In the broadest sense, the term gum disease–or periodontal disease–describes bacterial growth and production of factors that gradually destroy the tissue surrounding and supporting the teeth. Periodontal means “around the tooth”.
Gum disease begins with bacteria in the form of plaque, which is always forming on your teeth, without you even knowing it. When it accumulates to excessive levels, it can harden into a substance called tartar (calculus) in as little as 24 hours. Tartar is so tightly bound to teeth that it can be removed only during a professional cleaning. Tartar irritates the gums much like a sliver in your finger would irriate the surrounding tissue. The inflammation in the gums eventually destroys the bone holding your teeth in, the gums pull away from the tooth and causes pockets which can become infected. The teeth may then become loose and have to be removed. Early signs of gingivitis are tender gums that bleed when you brush and floss. If it progresses to periodontal disease you may then begin to notice some or all of the following: loose teeth, increased spaces between teeth, teeth that appear longer than they used to, bad breath that won’t go away, sore gums that bleed when you brush and floss, and swollen gums.
Gingivitis and periodontitis are the two main stages of gum disease. Each stage is characterized by what a dentist sees and feels in your mouth, and by what’s happening under your gumline. Although gingivitis usually precedes periodontitis, it’s important to know that not all gingivitis progresses to periodontitis. There are two main types of periodontal disease, chronic periodontal disease or aggressive periodontal disease which is often found in conjuction with some of the other risk factors noted below.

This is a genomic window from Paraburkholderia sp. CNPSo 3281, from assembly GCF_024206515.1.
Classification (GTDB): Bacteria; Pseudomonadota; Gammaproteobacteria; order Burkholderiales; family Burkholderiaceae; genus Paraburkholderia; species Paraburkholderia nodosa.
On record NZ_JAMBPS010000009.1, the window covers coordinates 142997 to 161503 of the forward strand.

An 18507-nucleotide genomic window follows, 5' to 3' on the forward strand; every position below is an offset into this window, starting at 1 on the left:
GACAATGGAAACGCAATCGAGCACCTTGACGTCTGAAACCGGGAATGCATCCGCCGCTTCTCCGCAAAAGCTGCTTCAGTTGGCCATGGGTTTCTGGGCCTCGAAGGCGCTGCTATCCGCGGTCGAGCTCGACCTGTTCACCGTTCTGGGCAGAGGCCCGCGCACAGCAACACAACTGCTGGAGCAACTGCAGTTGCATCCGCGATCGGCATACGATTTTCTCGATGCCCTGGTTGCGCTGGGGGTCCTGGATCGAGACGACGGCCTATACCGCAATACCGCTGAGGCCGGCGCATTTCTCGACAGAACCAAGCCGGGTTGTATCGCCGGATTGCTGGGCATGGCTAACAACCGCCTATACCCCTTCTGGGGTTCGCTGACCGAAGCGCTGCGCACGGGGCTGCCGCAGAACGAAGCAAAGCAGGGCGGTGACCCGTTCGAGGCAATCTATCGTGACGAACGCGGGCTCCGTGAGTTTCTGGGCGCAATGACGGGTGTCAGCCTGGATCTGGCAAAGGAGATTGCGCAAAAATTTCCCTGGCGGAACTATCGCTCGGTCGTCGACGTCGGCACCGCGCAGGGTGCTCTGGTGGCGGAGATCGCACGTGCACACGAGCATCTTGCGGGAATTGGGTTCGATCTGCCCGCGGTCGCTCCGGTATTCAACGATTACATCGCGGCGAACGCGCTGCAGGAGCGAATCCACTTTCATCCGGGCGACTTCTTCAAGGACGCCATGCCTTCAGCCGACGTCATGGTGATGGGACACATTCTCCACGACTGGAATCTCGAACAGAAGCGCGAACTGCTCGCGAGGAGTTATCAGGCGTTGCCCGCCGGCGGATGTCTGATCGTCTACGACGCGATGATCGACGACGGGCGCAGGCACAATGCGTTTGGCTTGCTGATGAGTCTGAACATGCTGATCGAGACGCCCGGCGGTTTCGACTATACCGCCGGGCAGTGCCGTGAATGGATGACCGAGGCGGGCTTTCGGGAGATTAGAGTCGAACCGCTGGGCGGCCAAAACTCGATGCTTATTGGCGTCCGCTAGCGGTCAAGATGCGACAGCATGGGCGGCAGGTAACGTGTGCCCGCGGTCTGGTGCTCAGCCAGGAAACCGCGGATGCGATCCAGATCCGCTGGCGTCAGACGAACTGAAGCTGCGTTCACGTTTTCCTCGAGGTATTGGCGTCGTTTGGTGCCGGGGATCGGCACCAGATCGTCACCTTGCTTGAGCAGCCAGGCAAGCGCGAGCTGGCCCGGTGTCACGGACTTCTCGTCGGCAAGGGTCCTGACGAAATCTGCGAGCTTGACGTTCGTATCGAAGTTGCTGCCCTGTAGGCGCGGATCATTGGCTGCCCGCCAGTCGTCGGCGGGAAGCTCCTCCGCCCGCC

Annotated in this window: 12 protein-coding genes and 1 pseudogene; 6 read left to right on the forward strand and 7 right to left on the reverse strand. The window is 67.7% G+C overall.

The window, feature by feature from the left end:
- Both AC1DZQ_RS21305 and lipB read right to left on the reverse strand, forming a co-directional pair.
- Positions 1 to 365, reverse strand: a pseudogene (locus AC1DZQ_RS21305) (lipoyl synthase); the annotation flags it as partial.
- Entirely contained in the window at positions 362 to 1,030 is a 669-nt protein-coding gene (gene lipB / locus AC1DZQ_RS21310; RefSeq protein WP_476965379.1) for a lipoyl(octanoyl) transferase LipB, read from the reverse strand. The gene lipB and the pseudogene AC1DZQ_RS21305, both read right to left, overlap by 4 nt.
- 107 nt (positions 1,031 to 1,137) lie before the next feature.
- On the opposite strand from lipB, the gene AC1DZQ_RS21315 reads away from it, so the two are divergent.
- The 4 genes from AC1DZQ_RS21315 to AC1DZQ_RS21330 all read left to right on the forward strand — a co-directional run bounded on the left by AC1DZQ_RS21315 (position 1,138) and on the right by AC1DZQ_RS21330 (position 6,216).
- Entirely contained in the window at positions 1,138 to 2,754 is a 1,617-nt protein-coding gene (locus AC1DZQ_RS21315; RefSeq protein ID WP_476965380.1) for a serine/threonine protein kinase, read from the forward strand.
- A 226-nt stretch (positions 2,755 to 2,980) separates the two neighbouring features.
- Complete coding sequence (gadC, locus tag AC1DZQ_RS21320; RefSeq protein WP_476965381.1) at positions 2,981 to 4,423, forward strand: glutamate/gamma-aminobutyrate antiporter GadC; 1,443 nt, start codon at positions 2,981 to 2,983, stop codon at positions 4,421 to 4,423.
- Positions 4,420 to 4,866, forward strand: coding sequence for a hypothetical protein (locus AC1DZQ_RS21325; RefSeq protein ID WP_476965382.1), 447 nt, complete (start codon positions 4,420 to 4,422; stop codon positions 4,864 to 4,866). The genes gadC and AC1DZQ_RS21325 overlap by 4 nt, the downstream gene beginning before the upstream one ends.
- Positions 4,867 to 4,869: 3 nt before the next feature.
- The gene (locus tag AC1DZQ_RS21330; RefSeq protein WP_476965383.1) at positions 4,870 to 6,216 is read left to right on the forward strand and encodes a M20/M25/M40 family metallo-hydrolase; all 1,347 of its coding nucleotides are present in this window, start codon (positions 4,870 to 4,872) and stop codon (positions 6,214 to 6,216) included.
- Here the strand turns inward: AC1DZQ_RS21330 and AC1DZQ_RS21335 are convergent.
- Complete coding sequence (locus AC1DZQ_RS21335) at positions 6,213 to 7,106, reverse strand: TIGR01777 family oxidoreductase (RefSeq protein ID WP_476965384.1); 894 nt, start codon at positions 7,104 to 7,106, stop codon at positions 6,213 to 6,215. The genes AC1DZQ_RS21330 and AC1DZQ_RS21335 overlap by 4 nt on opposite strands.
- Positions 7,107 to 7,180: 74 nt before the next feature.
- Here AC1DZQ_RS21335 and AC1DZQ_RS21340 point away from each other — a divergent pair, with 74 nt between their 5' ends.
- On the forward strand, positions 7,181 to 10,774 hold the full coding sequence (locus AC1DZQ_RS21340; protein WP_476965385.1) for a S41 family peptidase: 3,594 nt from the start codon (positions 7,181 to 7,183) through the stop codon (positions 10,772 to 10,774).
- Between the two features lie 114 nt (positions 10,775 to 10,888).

RISK FACTORS:(*)Gum disease is the major cause of about 70 percent of adult tooth loss, affecting three out of four persons at some point in their life. Factors that may increase your risk to develop periodontitis are: certain medications, smoking or a history smoking, diabetics, people who have a family history of gum disease, stress, other illnesses such as cancer, rheumatoid arthritis or other autoimmune disorders, and GERD.
Non-surgical treatment: The most conservative option is scaling and root planing which some people refer to as “deep cleaning” to stop the disease process. In conjunction with this initial cleaning we sometimes will use subgingival (below the gum) antibiotics which release slowly over time, or systemic (oral) antibiotics. For most people we use local anaesthetic to do this to keep you as comfortable as possible. Afterwards, regular cleanings and daily brushing and flossing are essential to control and manage periodontal disease. Cleanings every 3-4 months are essential.
Surgical treatments: Areas that do not resond to non-surgical treatment we then consider surgical intervention such as: pocket reduction, bone regeneration, and soft tissue grafting.
RESPONSE TO TREATMENT
Generally this treatment, including a regular cleanings is effective in reducing tooth loss. Immediately following the deep cleaning you may experience tenderness in the gums for 1-2 days. Some patients also find their teeth are more sensitive to cold. This is typically managed by using a toothpaste for sensitivity and sometimes using a more concentrated application of fluoride on to the roots. Sometimes the teeth feel different when biting together and this may require a bite adjustment. Loose teeth may require splinting together to reduce the mobility and stabilize them.
For more information from the canadian and american academies of periodontics click on the links;